This week, Jessa Seewald (formerly Duggar) posted photos of her house on Instagram—complete with a mountain of laundry, pile of dirty diapers, sink full of dishes, and spit up on the bed sheets. Her caption ended with:
“Not trying to pit a clean house against interaction with kids– sometimes both are possible, tho often they do seem in opposition to one another 😂. Just remember, whatever projects are pulling at your time and attention today, don’t forget to make time for the people around you. These are the memories that will last forever. 💙💙”
Jessa’s post received thousands of likes and comments. Most praised her honesty and related to the difficulty of keeping a home tidy with little ones. They approved of her decision to spend time with her kids instead of doing chores. For example, one commenter (@warrenpartyof6) replied to Jessa’s post:
“this is only a season, revel in the glory of it!”
My Instagram feed is filled with other stay at home moms detailing the mess in their house or how they are letting dust accumulate and diapers pile up. Each and every time, mothers are overwhelmingly affirmed in their choice to bake a treat with the kids instead of tackling the dishes.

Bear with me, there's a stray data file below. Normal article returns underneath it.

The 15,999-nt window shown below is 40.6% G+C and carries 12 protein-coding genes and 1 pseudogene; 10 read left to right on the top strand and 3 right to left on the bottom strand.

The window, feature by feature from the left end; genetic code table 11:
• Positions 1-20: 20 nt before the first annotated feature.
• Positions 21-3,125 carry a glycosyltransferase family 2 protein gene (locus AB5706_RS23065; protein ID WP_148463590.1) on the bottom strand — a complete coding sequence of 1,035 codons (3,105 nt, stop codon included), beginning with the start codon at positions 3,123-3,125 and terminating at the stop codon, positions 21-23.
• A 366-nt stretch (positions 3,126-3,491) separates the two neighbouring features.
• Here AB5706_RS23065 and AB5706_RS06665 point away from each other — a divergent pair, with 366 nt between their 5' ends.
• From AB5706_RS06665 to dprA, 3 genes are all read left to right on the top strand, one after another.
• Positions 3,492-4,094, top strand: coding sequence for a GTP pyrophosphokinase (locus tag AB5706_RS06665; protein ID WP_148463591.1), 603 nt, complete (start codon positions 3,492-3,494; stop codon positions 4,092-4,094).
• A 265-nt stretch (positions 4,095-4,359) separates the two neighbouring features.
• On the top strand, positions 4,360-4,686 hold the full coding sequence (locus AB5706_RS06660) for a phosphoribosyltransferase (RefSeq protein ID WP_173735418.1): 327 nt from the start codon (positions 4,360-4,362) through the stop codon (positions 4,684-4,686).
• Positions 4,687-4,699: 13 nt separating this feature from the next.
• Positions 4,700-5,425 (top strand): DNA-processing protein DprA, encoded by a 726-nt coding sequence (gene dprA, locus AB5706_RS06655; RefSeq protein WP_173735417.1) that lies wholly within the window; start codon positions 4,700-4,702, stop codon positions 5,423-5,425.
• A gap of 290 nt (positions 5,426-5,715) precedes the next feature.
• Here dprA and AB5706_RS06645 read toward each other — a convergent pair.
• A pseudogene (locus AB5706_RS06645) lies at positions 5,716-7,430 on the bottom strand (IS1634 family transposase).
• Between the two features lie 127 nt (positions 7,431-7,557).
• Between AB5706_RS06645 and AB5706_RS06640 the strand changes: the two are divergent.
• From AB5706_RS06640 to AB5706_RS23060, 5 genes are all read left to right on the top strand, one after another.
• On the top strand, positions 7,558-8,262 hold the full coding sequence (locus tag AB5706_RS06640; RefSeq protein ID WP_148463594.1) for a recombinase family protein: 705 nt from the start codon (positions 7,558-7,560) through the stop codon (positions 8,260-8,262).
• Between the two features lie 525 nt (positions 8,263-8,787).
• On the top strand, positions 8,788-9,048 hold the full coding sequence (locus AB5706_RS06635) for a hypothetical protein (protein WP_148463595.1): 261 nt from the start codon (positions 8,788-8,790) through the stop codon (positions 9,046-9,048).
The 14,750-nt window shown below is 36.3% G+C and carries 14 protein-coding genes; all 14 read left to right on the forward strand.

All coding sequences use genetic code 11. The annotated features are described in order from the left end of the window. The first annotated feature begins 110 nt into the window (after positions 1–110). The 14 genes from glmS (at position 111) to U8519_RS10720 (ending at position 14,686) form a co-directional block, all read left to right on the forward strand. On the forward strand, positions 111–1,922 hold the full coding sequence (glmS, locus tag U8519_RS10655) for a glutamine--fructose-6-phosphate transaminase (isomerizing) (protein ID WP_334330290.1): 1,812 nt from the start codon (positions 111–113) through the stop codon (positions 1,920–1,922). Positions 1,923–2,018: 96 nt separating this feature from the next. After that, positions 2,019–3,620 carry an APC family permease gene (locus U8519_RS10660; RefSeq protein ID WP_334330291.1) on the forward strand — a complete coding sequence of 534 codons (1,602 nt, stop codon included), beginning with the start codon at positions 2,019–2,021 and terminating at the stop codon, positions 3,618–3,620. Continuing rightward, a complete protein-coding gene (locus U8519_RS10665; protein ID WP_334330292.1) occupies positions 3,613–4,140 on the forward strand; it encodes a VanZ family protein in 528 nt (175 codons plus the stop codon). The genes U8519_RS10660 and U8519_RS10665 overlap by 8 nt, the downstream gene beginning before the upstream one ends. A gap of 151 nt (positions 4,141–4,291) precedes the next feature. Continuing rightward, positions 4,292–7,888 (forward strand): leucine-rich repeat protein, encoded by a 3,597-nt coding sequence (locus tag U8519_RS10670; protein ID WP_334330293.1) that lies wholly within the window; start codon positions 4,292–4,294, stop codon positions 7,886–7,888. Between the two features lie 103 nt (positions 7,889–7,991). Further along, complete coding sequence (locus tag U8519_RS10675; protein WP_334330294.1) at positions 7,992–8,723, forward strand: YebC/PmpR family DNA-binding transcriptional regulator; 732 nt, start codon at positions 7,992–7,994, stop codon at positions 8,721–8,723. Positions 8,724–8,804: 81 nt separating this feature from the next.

I’m not going to criticize Jessa Seewald for having a disheveled home. Goodness knows I’ve been there plenty of times! I believe Jessa is sincerely trying to encourage other stay at home moms by showing her messy house. The problem is that modern evangelicalism—which should be encouraging women to care for their family and home—has taught her to publicly trivialize homekeeping in the name of “keepin’ it real” encouragement.
Traditionally, the home was the woman’s domain. Women delighted in cooking, cleaning, and caring for the children. Even while nurturing young ones, stay at home mothers took pride in a pleasant home. Chores were normal. Doing housework was good.
Today, if a woman loves her little ones and welcomes her husband into a well-kept home, she better keep quiet about it. No one wants to see successful homemaking mothers. After all, someone somewhere might feel bad about themselves. “Grace”, a term now used to normalize widespread failure, has become paramount to all other concerns.
Young women need to hear that striving for success is not hatred toward yourself and others. We can endeavor to meet high standards and fall short, but low standards are always met. In the feminine work of building family and home, we should aspire to much. Domesticity must be encouraged, not disparaged.
Let’s love our children, do the laundry, and take pride in our own.